Skip Navigation

Close and don't show again.

Your browser is out of date.

You may not get the full experience here on National Journal.

Please upgrade your browser to any of the following supported browsers:

Possible Prison Time Scuttled an Edwards Plea Deal Possible Prison Time Scuttled an Edwards Plea Deal

This ad will end in seconds
Close X

Want access to this content? Learn More »

Forget Your Password?

Don't have an account? Register »

Reveal Navigation


Possible Prison Time Scuttled an Edwards Plea Deal

John Edwards came this close to taking a plea deal instead of facing charges that he misused over $900,000 in gifts to cover up an affair during the 2008 presidential campaign. The Raleigh News and Observer and CBS affiliate WRAL News cite sources claiming that the night before Edwards was formally indicted on Friday, he was prepared to accept a deal allowing him to avoid a felony conviction. But there was one, large caveat: prosecutors wanted him to face up to six months of prison time.

Even though John Edwards was considering taking a bargain that would've been reduced to three misdemeanor charges, his lawyers were concerned that the deal wouldn't allow them enough leverage to get their client out of prison time and into a halfway house or house arrest. The former Senator was also concerned that a felony charge would strip him of his law license. So, even though negotiations went into the "late hours" on Thursday, he eventually decided to roll the dice in a defense that rests largely, as the Observer noted, on whether there was "intent to violate" campaign laws.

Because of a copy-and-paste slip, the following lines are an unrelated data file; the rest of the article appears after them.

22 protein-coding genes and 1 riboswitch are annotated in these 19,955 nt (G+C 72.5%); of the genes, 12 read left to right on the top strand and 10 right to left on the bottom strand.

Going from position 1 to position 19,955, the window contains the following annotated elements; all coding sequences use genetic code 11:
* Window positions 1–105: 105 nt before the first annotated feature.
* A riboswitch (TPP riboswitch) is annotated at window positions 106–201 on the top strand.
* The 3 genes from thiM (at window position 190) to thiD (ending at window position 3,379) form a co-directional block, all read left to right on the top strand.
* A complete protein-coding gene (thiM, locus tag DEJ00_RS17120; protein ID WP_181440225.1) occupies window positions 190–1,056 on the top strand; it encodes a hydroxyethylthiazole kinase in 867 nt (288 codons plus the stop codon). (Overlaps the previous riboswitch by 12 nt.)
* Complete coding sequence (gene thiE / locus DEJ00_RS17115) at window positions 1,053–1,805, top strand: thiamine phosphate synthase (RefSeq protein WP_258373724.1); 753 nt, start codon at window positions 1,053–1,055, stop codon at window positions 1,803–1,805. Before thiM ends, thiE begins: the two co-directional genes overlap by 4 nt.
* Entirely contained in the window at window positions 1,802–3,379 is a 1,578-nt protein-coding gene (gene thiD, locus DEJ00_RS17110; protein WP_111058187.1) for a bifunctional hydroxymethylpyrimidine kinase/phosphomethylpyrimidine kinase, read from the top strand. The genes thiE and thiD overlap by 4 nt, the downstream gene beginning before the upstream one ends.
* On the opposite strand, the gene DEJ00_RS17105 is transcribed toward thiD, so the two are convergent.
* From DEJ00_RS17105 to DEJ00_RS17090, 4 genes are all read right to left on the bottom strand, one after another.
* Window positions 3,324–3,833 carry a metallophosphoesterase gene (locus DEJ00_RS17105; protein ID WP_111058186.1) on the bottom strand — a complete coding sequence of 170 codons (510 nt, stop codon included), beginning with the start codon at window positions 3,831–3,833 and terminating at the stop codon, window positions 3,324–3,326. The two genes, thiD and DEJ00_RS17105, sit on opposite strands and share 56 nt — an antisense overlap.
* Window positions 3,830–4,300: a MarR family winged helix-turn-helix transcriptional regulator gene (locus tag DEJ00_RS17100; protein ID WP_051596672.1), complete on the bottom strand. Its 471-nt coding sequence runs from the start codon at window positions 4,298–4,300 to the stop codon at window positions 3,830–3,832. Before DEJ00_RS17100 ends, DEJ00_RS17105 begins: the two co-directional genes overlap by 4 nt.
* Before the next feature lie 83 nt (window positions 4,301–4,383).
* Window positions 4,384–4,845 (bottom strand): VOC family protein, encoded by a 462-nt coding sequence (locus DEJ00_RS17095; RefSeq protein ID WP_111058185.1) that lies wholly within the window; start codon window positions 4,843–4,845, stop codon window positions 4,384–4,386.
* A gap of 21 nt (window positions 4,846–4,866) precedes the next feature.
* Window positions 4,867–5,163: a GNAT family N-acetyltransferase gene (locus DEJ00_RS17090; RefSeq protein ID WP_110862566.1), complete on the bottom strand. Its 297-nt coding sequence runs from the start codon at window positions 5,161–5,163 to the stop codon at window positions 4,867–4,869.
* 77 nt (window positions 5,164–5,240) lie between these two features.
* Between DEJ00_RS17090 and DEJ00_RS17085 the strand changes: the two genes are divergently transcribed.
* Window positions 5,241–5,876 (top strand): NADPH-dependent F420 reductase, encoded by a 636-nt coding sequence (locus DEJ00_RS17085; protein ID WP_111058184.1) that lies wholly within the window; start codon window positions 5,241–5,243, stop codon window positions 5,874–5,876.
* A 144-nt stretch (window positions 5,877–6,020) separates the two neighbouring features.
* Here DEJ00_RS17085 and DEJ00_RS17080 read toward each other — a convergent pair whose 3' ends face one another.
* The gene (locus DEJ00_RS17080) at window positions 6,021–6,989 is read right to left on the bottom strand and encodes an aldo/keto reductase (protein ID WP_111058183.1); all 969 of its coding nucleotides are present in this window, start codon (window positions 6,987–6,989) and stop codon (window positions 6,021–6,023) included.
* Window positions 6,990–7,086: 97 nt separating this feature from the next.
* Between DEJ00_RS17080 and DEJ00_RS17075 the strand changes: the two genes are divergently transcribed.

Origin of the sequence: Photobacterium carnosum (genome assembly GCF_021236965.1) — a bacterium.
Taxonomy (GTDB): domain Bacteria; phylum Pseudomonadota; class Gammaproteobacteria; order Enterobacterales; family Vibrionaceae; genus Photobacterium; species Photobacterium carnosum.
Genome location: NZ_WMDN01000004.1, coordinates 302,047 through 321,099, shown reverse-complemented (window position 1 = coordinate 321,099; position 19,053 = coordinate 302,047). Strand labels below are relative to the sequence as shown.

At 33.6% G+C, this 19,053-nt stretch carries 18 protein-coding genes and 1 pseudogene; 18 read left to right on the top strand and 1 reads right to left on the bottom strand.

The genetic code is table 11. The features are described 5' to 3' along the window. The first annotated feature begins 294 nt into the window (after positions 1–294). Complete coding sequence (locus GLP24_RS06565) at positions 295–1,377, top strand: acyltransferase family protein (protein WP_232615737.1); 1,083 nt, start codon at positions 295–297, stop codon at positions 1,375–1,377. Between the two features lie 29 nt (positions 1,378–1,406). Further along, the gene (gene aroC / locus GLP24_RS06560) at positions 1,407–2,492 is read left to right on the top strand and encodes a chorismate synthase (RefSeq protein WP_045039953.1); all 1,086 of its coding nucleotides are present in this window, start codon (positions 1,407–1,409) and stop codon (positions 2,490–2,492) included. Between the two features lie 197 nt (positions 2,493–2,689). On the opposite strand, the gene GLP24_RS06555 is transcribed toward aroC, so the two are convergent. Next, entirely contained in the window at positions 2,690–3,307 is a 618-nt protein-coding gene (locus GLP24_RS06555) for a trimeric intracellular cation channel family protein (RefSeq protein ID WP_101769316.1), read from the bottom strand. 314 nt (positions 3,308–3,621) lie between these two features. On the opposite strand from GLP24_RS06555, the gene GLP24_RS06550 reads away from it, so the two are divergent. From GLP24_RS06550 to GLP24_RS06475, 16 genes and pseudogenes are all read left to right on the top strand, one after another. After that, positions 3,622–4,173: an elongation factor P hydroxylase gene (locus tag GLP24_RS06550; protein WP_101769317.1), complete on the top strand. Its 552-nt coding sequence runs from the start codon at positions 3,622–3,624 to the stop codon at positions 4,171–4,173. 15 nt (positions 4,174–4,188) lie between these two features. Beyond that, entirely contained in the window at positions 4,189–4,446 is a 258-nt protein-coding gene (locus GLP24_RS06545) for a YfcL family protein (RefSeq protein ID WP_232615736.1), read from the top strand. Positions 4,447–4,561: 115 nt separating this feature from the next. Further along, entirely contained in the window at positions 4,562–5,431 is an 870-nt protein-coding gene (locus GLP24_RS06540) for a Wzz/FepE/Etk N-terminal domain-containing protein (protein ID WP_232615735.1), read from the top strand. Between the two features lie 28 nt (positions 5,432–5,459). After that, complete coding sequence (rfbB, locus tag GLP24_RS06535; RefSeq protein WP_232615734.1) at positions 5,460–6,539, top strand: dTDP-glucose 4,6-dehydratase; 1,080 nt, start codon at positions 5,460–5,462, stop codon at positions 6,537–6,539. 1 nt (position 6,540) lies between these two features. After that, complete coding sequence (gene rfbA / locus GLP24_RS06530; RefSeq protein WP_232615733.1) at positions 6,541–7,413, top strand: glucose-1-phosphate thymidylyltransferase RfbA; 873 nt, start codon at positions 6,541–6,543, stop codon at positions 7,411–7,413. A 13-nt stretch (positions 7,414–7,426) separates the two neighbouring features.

In 2008, when Edwards was seen as a possible Democratic nominee for president, he was also hiding an affair with his then-videographer Rielle Hunter that was later sensationally uncovered by the National Enquirer. The prosecution against Edwards will allege that the candidate used over $925,000 worth of donations from donors Rachel "Bunny" Mellon and now-deceased lawyer Fred Baron in order to hide the affair with Hunter--which violates campaign laws. In a statement after being indicted on Friday, Edwards firmly stated "I did not break the law. And I never, ever thought I was breaking the law."

Want to add to this story? Comment below or send the author of this post, Erik Hayden, an email. Have a hot tip or story idea? Let us know on the Open Wire.

comments powered by Disqus